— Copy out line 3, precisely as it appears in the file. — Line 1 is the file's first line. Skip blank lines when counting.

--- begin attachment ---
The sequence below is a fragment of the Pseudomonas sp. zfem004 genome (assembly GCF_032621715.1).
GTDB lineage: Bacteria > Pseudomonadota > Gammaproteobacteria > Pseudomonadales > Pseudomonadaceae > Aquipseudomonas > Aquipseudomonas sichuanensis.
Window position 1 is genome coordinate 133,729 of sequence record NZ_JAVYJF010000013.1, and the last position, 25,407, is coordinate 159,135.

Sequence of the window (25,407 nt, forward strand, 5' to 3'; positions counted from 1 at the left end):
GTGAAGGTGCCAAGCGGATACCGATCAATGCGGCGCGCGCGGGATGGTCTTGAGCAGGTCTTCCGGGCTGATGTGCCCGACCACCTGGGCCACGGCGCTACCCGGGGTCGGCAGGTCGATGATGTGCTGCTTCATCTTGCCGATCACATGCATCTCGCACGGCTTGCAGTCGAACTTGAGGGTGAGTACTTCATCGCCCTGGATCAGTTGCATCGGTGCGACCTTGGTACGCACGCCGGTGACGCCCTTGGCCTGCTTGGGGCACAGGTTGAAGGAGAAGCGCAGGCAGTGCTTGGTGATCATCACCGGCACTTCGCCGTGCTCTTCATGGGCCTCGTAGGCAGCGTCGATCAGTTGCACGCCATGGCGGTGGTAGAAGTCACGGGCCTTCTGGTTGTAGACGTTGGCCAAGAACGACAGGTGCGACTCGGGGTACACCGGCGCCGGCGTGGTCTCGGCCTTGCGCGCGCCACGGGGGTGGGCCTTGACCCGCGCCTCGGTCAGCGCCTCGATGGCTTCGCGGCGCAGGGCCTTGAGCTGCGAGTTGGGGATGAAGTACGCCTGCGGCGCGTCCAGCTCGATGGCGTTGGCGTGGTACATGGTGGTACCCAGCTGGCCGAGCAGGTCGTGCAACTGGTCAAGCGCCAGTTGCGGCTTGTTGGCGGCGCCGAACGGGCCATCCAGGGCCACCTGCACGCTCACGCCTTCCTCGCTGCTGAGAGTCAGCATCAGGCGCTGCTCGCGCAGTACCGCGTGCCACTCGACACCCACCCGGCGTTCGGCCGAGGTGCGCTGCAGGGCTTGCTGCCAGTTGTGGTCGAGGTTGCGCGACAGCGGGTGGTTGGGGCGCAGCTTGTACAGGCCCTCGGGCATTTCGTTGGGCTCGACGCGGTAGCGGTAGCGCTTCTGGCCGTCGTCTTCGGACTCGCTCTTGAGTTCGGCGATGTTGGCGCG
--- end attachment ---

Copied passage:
Window position 1 is genome coordinate 133,729 of sequence record NZ_JAVYJF010000013.1, and the last position, 25,407, is coordinate 159,135.